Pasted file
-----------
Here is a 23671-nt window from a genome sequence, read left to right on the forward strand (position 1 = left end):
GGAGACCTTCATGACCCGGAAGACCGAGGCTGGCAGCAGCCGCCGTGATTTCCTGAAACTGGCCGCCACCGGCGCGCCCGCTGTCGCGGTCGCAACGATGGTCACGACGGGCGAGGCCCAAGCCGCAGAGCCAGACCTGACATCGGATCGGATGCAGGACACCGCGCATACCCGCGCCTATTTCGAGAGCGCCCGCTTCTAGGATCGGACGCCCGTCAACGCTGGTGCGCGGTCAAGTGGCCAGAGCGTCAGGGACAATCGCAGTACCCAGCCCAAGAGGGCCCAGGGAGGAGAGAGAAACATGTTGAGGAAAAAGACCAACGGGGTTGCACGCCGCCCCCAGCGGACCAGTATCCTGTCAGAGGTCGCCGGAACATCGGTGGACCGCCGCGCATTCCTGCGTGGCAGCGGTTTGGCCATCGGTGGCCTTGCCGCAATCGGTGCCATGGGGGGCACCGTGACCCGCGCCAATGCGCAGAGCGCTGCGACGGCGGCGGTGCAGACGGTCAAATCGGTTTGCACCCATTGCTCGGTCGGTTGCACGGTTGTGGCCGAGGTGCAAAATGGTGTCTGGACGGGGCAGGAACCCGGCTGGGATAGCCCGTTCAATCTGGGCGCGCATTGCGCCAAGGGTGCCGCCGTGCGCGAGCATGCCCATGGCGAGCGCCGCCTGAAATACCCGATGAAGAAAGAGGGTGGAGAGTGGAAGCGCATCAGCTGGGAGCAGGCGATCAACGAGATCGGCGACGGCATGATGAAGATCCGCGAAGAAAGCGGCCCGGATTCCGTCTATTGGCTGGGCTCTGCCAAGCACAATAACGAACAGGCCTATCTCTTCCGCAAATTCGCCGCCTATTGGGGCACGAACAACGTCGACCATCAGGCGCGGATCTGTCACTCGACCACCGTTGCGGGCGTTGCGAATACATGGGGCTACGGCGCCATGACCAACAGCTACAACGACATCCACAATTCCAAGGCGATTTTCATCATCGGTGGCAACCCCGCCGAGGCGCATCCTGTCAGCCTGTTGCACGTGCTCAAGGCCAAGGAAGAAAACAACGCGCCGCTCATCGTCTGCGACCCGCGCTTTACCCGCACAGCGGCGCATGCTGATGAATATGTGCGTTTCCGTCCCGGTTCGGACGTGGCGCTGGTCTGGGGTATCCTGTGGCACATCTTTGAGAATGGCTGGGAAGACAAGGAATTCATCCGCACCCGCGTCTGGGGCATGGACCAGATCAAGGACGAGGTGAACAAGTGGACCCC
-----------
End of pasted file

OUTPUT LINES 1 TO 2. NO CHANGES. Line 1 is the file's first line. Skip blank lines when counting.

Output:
Here is a 23671-nt window from a genome sequence, read left to right on the forward strand (position 1 = left end):
GGAGACCTTCATGACCCGGAAGACCGAGGCTGGCAGCAGCCGCCGTGATTTCCTGAAACTGGCCGCCACCGGCGCGCCCGCTGTCGCGGTCGCAACGATGGTCACGACGGGCGAGGCCCAAGCCGCAGAGCCAGACCTGACATCGGATCGGATGCAGGACACCGCGCATACCCGCGCCTATTTCGAGAGCGCCCGCTTCTAGGATCGGACGCCCGTCAACGCTGGTGCGCGGTCAAGTGGCCAGAGCGTCAGGGACAATCGCAGTACCCAGCCCAAGAGGGCCCAGGGAGGAGAGAGAAACATGTTGAGGAAAAAGACCAACGGGGTTGCACGCCGCCCCCAGCGGACCAGTATCCTGTCAGAGGTCGCCGGAACATCGGTGGACCGCCGCGCATTCCTGCGTGGCAGCGGTTTGGCCATCGGTGGCCTTGCCGCAATCGGTGCCATGGGGGGCACCGTGACCCGCGCCAATGCGCAGAGCGCTGCGACGGCGGCGGTGCAGACGGTCAAATCGGTTTGCACCCATTGCTCGGTCGGTTGCACGGTTGTGGCCGAGGTGCAAAATGGTGTCTGGACGGGGCAGGAACCCGGCTGGGATAGCCCGTTCAATCTGGGCGCGCATTGCGCCAAGGGTGCCGCCGTGCGCGAGCATGCCCATGGCGAGCGCCGCCTGAAATACCCGATGAAGAAAGAGGGTGGAGAGTGGAAGCGCATCAGCTGGGAGCAGGCGATCAACGAGATCGGCGACGGCATGATGAAGATCCGCGAAGAAAGCGGCCCGGATTCCGTCTATTGGCTGGGCTCTGCCAAGCACAATAACGAACAGGCCTATCTCTTCCGCAAATTCGCCGCCTATTGGGGCACGAACAACGTCGACCATCAGGCGCGGATCTGTCACTCGACCACCGTTGCGGGCGTTGCGAATACATGGGGCTACGGCGCCATGACCAACAGCTACAACGACATCCACAATTCCAAGGCGATTTTCATCATCGGTGGCAACCCCGCCGAGGCGCATCCTGTCAGCCTGTTGCACGTGCTCAAGGCCAAGGAAGAAAACAACGCGCCGCTCATCGTCTGCGACCCGCGCTTTACCCGCACAGCGGCGCATGCTGATGAATATGTGCGTTTCCGTCCCGGTTCGGACGTGGCGCTGGTCTGGGGTATCCTGTGGCACATCTTTGAGAATGGCTGGGAAGACAAGGAATTCATCCGCACCCGCGTCTGGGGCATGGACCAGATCAAGGACGAGGTGAACAAGTGGACCCC